The credibility of chief accuser Tom Cole ranks at the very bottom of the list of reasons I suspect we eventually will be hearing more about how Linda McMahon managed the story of the sexual abuse of wrestling ring boys in the early 1990s.
Cole, who has flipped and flopped on Vince and Linda McMahon’s treatment or mistreatment of him more times than Brett Favre has retired, told Politico.com that he not only loves Linda but has donated to her Senate campaign, and now please go away.
Though I have some of the same misgivings about the work here by Politico’s Ben Smith and Maggie Haberman that I have of most tales that are told only once, and usually poorly, by the mainstream media, the reporters do earn our gratitude for at least broaching this subject in high society. As delicately as most of their colleagues treat the business substance in the background of this centimillionaire self-funded candidate, you’d think we were shadowing her personal life with private goons. Which, come to think of it, is exactly what Linda McMahon’s own company and indeed campaign have done on more than one occasion.
Ben Smith disagreed with my review of his piece, and we talked it through politely. Our dialogue was shaped at the beginning, in part, by a misunderstanding over whether Politico had talked to Dave Meltzer of the Wrestling Observer. I had asked Meltzer point-blank on Saturday morning and he had answered, “Nope.” (Meltzer just emailed me that he regrets incorrectly answering my question.)
Smith told me that his notes showed Meltzer told him World Wrestling Entertainment’s predecessor company “pretty much got to everyone within the first week – that’s why it probably went away at the time it did — you heard the stories of these kids who had cars and stuff….They all shut down.” Smith added, perfectly plausibly, that he didn’t use that piece of information because Meltzer didn’t have firsthand evidence of payoffs.
Smith also kindly shared with me this full statement by WWE on non-Cole cases: “There were two additional small settlements. One was a person who made vague claims involving Phillips in the same time frame as Cole. He indicated he wanted a nominal sum to pay some college tuition and was paid that amount to resolve his claims. In 2000, a 27 year old grown man claimed that he only recently understood that he had been exposed to inappropriate behavior from Phillips when he was in his teens. Given the length of time that had lapsed, the inability to verify such stale claims, and the desire of the claimant to settle for a small nuisance amount, the company agreed to pay a very nominal amount rather than incur extensive legal fees.”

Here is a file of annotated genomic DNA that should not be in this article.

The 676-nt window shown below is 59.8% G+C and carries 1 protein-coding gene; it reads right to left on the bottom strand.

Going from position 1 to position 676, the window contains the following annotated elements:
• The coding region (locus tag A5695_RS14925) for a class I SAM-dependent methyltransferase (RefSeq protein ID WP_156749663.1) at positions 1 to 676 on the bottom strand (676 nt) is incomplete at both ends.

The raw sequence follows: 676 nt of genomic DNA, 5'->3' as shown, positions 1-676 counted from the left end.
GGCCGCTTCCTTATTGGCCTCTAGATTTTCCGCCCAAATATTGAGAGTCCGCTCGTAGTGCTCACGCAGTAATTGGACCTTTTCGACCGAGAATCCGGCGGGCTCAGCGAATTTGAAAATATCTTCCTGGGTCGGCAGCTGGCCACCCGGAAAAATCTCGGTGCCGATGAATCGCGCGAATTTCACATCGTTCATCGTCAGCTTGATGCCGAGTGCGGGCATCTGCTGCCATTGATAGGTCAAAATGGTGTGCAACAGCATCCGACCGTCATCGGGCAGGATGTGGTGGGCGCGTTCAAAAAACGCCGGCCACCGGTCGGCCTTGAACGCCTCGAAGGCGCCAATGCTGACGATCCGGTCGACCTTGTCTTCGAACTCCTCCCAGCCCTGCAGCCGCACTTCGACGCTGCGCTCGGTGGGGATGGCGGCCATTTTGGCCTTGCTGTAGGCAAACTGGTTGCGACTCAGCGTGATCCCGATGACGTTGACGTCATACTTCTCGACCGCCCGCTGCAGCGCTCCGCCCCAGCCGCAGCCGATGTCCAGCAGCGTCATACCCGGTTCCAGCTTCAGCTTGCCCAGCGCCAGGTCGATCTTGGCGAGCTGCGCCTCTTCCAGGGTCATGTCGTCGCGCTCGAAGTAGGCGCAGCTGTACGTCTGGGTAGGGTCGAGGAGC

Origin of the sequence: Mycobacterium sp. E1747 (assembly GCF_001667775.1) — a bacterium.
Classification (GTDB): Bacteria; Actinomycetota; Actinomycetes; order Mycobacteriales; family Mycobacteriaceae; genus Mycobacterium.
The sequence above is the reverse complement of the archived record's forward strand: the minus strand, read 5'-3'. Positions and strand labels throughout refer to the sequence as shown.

Meltzer’s information – which he discussed freely in a 2007 Internet radio show reminiscing about the Cole affair – definitely involved more than one person “in the same time frame.”
But that’s not my real beef with the Politico account. I’m most disappointed in Smith and Haberman’s decision, in an article supposedly breaking down Linda McMahon’s personal skills and corporate PR tactics, to omit key details in those areas. Much of that information could have been solicited from Meltzer first-hand, or from Phil Mushnick of the New York Post – who owned the ring boy scandal story in 1992 yet wasn’t even named by Politico. The story didn’t get into how Linda, effectively, babysat Tom Cole in the studio audience at the climactic Phil Donahue Show live shoot. (And since when did blogosphere journalists begin shying away from links to pertinent YouTube clips?)
Nor does the story discuss the company’s reliance on private investigators and a baseless libel suit in attempts to intimidate Mushnick. Nor does it mention that while Cole got $55,000 in “back pay” in his April 1992 settlement, his well-connected New York lawyer, Jacob Fuchsberg, was “reimbursed” a cool $82,535.
My other, more general observation about Politico – one familiar to blog readers who have followed my nagging media criticism – is that it didn’t make useful connections between the McMahon style and “corporate culture” and other scandals dogging her. According to Smith and Haberman, “The ‘ring boy’ affair is one in a series that suggests that McMahon — businesswoman or cynic, maternal or manipulative — was good at what she did.”
But they didn’t go on to note that the ring boy affair also gave new momentum to a federal criminal probe of the McMahons, leading to a grand jury investigation and indictment. Or that further intriguing “tactics” would play into the story of how they were eventually acquitted.